Province playing mind games, says Plum

2012-10-24 00:00

COACH John Plumtree said Western Province are playing mind games in blowing up his Sharks team as firm favourites for Saturday’s Currie Cup final at King’s Park.

Province coach Allister Coetzee started the talk within minutes of his team winning their Currie Cup semi-final against the Golden Lions at Ellis Park on Saturday night and he has not stopped since.

“We will be playing against the best side in South Africa in the final,” Coet­zee has said. “The Sharks are an unbelievable side. To hold out the Bulls to get only three points is quite telling and it will take an extraordinary effort to beat them.”

And yesterday the Province coach described Sharks flyhalf Pat Lambie as “world-class, a very special player indeed, one of those really classy players who stand out because of the extra time they have on the ball and their ability to win matches for their team”.

But Plumtree said at his weekly media briefing yesterday that he was not buying into the Cape Town talk.

“It’s a way of deflecting pressure for them to call us the favourites. Province will have their own expectations and they will be coming here to win. They are good enough to be here at this point, we respect that and we will go full out at them. They will be doing the same with us.”

He said that WP would target the Sharks’ lineout.

“They will have seen that our lineout did not function very well against the Bulls and they’ll look to put pressure on us, certainly with their driving maul.

“We’ve faced it a couple of times now, so we know what is coming.”

Plumtree said the way Province had finished at Ellis Park will have given them confidence coming to Durban.

“They were down and out with a couple of minutes to go, they got an opportunity and nailed it. They’ve spoken about the character in their team and that builds confidence. I know there is a lot of talk about us being favourites, we know this is going to be a real final, a real arm-wrestle. Certainly it isn’t going to be any easier than in the past.”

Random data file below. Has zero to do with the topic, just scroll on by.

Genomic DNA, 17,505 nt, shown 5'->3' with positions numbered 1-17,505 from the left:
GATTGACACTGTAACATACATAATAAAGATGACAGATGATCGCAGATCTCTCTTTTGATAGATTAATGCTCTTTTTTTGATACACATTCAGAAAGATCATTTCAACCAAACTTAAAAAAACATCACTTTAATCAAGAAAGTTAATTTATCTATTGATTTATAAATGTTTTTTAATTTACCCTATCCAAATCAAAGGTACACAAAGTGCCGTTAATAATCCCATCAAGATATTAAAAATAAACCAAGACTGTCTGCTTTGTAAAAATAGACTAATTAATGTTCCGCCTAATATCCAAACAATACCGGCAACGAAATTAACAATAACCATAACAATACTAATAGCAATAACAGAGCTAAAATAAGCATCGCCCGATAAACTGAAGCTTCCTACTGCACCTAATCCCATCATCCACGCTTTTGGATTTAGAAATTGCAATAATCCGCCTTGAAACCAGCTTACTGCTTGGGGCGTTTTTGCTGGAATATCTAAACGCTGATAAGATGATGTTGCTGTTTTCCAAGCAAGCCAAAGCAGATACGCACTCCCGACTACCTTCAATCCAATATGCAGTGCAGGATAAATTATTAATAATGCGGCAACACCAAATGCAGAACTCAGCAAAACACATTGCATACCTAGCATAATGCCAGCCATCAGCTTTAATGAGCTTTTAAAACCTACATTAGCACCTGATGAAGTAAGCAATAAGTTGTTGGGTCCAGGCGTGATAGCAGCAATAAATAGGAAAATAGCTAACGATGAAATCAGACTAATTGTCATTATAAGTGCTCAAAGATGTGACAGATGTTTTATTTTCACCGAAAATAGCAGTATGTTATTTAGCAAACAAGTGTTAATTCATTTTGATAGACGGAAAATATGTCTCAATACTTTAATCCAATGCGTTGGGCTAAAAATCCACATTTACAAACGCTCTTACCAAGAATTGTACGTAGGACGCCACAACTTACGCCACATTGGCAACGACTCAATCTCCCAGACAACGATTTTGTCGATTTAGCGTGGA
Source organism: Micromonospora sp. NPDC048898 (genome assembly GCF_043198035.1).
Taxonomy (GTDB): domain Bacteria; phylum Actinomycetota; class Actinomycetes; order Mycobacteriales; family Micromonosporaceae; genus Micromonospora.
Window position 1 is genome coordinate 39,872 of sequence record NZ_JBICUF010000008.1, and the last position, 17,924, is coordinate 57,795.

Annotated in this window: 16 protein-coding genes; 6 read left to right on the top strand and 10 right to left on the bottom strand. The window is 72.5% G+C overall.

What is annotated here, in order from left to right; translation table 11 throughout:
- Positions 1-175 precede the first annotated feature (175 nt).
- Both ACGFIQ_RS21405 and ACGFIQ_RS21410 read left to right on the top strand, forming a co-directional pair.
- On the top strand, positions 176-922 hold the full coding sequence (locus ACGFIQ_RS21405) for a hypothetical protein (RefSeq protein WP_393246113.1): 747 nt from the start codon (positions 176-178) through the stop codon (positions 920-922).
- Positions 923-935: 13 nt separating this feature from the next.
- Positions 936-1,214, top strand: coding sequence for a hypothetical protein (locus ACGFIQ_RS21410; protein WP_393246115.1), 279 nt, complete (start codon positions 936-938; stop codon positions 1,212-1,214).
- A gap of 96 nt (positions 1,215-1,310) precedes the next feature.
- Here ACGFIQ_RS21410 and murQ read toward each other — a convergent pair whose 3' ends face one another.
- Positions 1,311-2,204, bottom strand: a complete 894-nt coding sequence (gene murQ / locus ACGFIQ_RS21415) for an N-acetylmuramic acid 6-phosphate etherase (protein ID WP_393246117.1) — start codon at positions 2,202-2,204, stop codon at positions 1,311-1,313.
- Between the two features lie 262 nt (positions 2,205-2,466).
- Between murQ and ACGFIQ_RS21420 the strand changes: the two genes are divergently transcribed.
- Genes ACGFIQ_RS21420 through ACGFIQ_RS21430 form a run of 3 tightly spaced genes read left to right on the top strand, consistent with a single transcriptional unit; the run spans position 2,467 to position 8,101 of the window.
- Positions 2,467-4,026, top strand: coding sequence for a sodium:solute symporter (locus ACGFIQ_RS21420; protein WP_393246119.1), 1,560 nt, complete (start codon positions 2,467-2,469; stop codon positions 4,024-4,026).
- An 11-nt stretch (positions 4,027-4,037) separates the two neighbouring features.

Plumtree said that selection would be easier for him now that the returning Springboks had been back in the Sharks set-up for a couple of weeks and they had all seen some action.

“We are all together now so there are fewer headaches. We feel for the players that will be left out, some who went through the whole campaign with us. Unfortunately, that is the way it is.”

He said there had been a major focus on reintegrating the Boks, but it had been made easier because the Sharks, unlike the Bulls and WP, had not been under pressure to avoid the relegation game. The Sharks had been in an easier position as log-leaders and could mix and match.

He said WP were not threatening in any one area, but were strong across the field, saying: “They have a really big forward pack, X factor all over the park, similar to what we faced in 2010.

“There is no one specific area we will be targeting. We know if we don’t play well ourselves, or our defence doesn’t function well as a group, that can really hurt us. If you look at the Habanas, Aplons, Pietersens, there are some really dangerous players.”

Plumtree said the Sharks had the edge in experience in the front-row where they had two Springbok prop (Jannie du Plessis and Beast Mtawarira) while Province will be fielding three U21s in Steven Kitshoff, Siyabonga Ntubeni and Frans Malherbe.

“There is definitely an age advantage for the Sharks and that is certainly an area WP will see us as having an advantage. But the beauty of rugby is that they will see that as a challenge.

“They will come up with a big performance and Jannie and Beast will have to come up with theirs.”

Plumtree is also looking to Lambie to again control the flow of the match from flyhalf. “He’s been going really well and he’s looked forward to the opportunity to get some regular game time and he has certainly used it to his benefit.

“Obviously it’s been great for us as a team that he’s come back and slotted straight back in and he’s been really easy to deal with and coach.”

Sharks captain Keegan Daniel said playing the final at home was a massive advantage. “We’ve only lost once at home this year [against the Super Rugby champion Chiefs] and the home crowd has a huge influence.

“But this is an opportunity for us to give back to our fans,” he added.

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